The Problem of Potential

“Ollie* was so good in primary school, such a good student”. Ollie’s mum described his history at his first session. Ollie was a natural learner in his early years of schooling but, now in Year 9, he was struggling. “He pretends he doesn’t care, until the last minute he does anything but study, then he gets really angry and overwhelmed the day before due date. Now he’s crashing out – such a shame, he has so much potential.”

From where do we get self-esteem? How do we develop a sense that we have value?

A modern, psychologically-minded person might answer, “from how we were raised by our parents, or perhaps from our school, our sports or childhood friends”.

And it’s true that a youngster can absorb the goodness from a validating and encouraging environment. We internalise the messages that trusted authority figures tell us about ourselves. We get told that we have value, and we feel of value.

Psychologically-minded parents understand that the messages they broadcast to their kids might help or hinder the future adult. Such parents work hard to validate and encourage their kids, even when the child is not behaving in ways that are valuable or encouraging. We encourage because we want the child to have a durable sense that they can achieve. We hope to build confidence, self-esteem, resilience, and a can-do attitude.

A nice plan, and sometimes it works. But we get our sense of self-value, not just from ourselves, but from observing what society at large values. What does society value? If we know what society values, we can measure ourselves against others.

Social Values

Children learn better by looking than listening.

Children will look and automatically grasp the values of those around them. The values they observe (by looking) are often very different to the values that adults try to indoctrinate into them (those received by listening). Parents and teachers preach values such as “hard work”, “no shame in trying”, “doesn’t matter if you win or lose as long as you did your best”. But kids need only look at the type of society to know what we really value.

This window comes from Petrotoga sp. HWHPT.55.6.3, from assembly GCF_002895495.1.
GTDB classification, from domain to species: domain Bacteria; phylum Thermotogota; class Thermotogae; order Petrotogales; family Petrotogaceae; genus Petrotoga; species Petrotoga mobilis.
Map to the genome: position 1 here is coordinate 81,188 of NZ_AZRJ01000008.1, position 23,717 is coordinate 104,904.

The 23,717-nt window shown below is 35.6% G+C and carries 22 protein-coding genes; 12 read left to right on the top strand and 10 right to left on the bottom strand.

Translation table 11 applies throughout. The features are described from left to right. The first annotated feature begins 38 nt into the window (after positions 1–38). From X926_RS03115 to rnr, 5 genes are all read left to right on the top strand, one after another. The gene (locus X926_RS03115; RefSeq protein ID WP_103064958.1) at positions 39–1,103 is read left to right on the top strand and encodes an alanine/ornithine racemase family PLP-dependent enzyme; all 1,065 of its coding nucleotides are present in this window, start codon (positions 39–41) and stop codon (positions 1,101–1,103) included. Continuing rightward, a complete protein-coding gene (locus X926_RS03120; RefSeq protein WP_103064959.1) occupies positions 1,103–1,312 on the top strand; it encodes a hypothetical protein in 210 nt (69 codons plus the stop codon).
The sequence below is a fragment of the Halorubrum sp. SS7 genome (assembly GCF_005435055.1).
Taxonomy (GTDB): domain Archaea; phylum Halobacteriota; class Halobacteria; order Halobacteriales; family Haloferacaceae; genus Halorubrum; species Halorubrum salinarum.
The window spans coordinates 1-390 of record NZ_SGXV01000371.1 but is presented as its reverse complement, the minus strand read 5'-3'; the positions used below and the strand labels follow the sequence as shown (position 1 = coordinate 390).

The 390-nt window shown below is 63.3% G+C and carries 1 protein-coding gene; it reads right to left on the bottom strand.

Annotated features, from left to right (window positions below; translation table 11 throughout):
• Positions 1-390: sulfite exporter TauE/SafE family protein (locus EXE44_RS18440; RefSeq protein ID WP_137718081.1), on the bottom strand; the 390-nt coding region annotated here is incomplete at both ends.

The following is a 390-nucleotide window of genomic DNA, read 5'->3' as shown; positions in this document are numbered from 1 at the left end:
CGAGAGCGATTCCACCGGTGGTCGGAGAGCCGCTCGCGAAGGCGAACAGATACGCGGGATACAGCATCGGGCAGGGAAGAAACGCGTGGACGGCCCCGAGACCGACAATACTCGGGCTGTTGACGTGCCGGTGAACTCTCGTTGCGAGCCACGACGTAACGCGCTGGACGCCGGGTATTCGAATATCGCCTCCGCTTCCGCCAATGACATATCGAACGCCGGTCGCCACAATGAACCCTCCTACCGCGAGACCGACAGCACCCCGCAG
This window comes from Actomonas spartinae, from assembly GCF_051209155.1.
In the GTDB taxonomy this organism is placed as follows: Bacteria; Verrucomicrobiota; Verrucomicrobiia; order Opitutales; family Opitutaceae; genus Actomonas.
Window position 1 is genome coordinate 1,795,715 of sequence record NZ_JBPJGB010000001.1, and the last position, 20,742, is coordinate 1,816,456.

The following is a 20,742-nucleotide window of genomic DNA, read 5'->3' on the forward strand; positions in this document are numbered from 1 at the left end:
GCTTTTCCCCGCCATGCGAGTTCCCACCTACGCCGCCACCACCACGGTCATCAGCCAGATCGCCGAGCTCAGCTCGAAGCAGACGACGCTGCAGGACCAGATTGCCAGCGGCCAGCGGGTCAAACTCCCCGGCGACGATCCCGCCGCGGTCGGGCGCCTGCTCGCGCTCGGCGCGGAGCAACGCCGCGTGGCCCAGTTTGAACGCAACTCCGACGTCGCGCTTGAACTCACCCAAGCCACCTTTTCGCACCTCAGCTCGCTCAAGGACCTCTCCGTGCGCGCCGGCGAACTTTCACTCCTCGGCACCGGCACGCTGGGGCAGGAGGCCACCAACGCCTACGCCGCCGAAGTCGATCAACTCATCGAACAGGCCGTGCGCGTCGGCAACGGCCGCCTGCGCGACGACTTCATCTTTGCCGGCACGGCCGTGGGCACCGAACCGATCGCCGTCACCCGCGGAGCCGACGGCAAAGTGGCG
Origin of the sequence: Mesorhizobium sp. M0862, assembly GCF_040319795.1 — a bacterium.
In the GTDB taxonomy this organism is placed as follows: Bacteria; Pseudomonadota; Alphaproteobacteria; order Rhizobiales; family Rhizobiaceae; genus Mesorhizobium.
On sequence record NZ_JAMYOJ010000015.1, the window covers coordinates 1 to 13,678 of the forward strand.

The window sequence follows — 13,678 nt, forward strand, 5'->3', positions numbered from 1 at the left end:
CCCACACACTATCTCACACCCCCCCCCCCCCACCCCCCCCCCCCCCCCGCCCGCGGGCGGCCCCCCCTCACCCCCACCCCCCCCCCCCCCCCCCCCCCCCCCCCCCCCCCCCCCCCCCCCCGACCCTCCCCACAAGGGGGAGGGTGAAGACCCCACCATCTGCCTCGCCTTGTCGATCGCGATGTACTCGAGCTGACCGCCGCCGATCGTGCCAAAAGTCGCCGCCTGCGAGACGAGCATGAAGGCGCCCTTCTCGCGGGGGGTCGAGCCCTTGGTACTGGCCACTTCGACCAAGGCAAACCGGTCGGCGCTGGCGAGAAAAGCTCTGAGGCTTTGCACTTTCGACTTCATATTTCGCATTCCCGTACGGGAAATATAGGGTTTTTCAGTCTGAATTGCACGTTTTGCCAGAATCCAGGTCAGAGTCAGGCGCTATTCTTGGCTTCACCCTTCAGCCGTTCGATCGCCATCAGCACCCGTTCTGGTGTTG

So, what type of society do we live in? We live in a meritocracy. Meritocracy means that power is held by the people who supposedly deserve power (those who merit it). We laud success.

We also live in a capitalist society. Capitalist means that individuals control resources and money and are driven to make more money or acquire more resources (the profit motive).

Combine these two social values you get a society that in which we are encouraged to acquire ever more money and power and we value those who do acquire such success. No prizes for second. No prizes for sportsmanship or a race well run.

I’ve been listening to adolescents for much of the last 10 years. I’ve been observing their choices. Kids have revealed their values to me: success, money, status symbols. And this is a problem because you’re never poorer than when you’re young. Poorer in money sure, but also poorer in knowledge, credentials, experiences and connections.

But there’s one thing that you’re rich in when you’re young: Potential. Actually, you’re at your lifetime richest in potential – you’ll never be this rich again!

The Problem with Potential

Children and adolescents are pure potential. Everyone has some potential. Everyone could do slightly better than they are today, we could all achieve a little more. Kids however are nothing but potential.

And in our meritocratic society, when your value is set by what you achieve, potential is something to really hold onto: Better to never have tried and have potential, than to give it a go and prove once and for all you’re a failure.

When we tell kids that they have potential, we validate them for doing nothing, achieving nothing, being nothing. And I have seen so many teenagers hold on tightly to their precious potential. In effect, this means never properly trying so as to never properly fail.

“So, telling a child he has potential is a problem. What’s the solution? Telling the child that he has no potential?”

It’s important that kids know that they are basically good enough. This sense of self-esteem (I am basically good enough) is healthy and should not be tied to achievements. Families that raise stable happy kids usually encourage this “good enough” feelings in their kids. Most religions also stress the basic acceptability of the individual.

However, when it comes to school or sport or extracurriculars, validation should be attached to outcomes and effort. Striving hard is praiseworthy. A high mark is praiseworthy. Winning an award is praiseworthy. Potential is nothing and is not praiseworthy.

The truth is that everyone has potential. A young person who has developed a sense of their own specialness based on their special potential, has been done a disservice. Tell your kids they are good enough, but don’t tell them they have potential.


* Names and key details changed.

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